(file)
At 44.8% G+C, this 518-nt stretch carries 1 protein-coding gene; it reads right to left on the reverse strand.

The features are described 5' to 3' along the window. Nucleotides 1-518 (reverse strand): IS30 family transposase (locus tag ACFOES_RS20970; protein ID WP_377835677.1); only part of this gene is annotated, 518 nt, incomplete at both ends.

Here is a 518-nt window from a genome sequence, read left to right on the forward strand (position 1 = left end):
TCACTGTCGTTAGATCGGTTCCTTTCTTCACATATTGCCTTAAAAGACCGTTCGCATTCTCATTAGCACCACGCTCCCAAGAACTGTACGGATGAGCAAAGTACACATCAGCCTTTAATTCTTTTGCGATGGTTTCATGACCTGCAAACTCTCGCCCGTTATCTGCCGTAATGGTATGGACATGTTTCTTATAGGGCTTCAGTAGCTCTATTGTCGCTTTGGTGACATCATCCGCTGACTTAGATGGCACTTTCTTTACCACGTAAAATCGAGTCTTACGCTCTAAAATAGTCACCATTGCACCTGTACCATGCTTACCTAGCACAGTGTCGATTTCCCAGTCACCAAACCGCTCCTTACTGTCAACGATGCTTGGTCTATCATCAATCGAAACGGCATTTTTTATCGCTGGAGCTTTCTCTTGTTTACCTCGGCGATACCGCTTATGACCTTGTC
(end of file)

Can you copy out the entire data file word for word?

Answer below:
At 44.8% G+C, this 518-nt stretch carries 1 protein-coding gene; it reads right to left on the reverse strand.

The features are described 5' to 3' along the window. Nucleotides 1-518 (reverse strand): IS30 family transposase (locus tag ACFOES_RS20970; protein ID WP_377835677.1); only part of this gene is annotated, 518 nt, incomplete at both ends.

Here is a 518-nt window from a genome sequence, read left to right on the forward strand (position 1 = left end):
TCACTGTCGTTAGATCGGTTCCTTTCTTCACATATTGCCTTAAAAGACCGTTCGCATTCTCATTAGCACCACGCTCCCAAGAACTGTACGGATGAGCAAAGTACACATCAGCCTTTAATTCTTTTGCGATGGTTTCATGACCTGCAAACTCTCGCCCGTTATCTGCCGTAATGGTATGGACATGTTTCTTATAGGGCTTCAGTAGCTCTATTGTCGCTTTGGTGACATCATCCGCTGACTTAGATGGCACTTTCTTTACCACGTAAAATCGAGTCTTACGCTCTAAAATAGTCACCATTGCACCTGTACCATGCTTACCTAGCACAGTGTCGATTTCCCAGTCACCAAACCGCTCCTTACTGTCAACGATGCTTGGTCTATCATCAATCGAAACGGCATTTTTTATCGCTGGAGCTTTCTCTTGTTTACCTCGGCGATACCGCTTATGACCTTGTC